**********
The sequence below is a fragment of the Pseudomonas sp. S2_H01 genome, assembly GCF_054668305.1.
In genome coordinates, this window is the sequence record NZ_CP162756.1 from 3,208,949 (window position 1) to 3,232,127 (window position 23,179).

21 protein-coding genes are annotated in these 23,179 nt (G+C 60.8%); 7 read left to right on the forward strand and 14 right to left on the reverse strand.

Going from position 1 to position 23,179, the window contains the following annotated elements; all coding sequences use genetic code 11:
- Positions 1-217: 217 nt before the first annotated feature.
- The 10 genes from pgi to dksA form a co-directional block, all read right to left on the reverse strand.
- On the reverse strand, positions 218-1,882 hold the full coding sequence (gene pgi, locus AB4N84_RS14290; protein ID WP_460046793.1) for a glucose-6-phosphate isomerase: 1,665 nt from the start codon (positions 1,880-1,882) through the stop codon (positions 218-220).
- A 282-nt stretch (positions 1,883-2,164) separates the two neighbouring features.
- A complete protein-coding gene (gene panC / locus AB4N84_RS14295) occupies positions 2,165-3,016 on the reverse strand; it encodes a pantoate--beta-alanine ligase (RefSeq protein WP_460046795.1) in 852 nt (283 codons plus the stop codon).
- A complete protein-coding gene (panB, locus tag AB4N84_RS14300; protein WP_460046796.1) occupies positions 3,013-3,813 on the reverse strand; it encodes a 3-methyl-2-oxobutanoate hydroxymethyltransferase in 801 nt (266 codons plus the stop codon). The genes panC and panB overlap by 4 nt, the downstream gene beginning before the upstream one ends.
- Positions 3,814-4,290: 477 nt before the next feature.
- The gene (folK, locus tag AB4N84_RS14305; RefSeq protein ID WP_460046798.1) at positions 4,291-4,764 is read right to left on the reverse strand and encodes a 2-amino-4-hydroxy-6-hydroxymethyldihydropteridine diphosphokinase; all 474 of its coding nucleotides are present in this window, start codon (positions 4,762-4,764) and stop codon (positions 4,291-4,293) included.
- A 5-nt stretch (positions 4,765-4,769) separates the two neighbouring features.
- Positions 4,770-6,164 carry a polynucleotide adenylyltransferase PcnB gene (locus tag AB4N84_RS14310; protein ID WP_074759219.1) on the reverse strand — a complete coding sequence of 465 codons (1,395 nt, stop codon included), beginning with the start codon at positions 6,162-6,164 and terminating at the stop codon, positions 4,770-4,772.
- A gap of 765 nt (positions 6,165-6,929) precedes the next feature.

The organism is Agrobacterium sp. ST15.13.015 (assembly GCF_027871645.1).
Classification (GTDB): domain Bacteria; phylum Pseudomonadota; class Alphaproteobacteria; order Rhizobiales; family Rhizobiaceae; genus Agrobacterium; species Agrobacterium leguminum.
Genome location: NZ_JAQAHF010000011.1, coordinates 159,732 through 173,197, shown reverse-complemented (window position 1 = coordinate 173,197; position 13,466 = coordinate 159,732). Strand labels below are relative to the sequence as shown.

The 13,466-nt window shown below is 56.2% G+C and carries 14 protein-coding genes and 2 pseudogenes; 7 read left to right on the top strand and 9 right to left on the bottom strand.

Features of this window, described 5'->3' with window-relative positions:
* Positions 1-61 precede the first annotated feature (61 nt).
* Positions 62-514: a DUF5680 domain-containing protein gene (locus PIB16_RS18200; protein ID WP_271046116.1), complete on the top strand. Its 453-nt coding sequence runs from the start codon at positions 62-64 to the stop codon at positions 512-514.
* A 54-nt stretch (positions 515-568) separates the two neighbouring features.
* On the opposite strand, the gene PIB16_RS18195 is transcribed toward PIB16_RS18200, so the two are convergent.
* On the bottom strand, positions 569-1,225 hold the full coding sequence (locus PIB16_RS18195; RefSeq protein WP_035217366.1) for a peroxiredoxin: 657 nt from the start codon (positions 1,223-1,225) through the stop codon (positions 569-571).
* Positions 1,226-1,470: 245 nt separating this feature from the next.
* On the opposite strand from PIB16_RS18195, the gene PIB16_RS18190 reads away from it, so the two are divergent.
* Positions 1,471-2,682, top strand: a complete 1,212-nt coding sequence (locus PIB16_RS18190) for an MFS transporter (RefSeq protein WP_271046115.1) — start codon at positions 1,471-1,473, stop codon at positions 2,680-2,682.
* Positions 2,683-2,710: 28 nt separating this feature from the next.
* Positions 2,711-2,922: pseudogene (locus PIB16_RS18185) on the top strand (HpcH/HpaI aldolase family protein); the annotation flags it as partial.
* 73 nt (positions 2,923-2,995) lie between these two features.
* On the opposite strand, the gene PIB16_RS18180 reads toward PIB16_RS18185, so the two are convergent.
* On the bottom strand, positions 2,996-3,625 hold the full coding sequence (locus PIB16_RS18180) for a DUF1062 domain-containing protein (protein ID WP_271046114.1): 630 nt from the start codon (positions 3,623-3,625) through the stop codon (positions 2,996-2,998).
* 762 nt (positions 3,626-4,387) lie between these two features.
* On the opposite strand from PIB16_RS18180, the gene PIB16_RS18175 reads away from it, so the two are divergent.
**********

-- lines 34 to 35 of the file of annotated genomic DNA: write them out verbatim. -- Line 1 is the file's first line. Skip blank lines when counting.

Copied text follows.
* 762 nt (positions 3,626-4,387) lie between these two features.
* On the opposite strand from PIB16_RS18180, the gene PIB16_RS18175 reads away from it, so the two are divergent.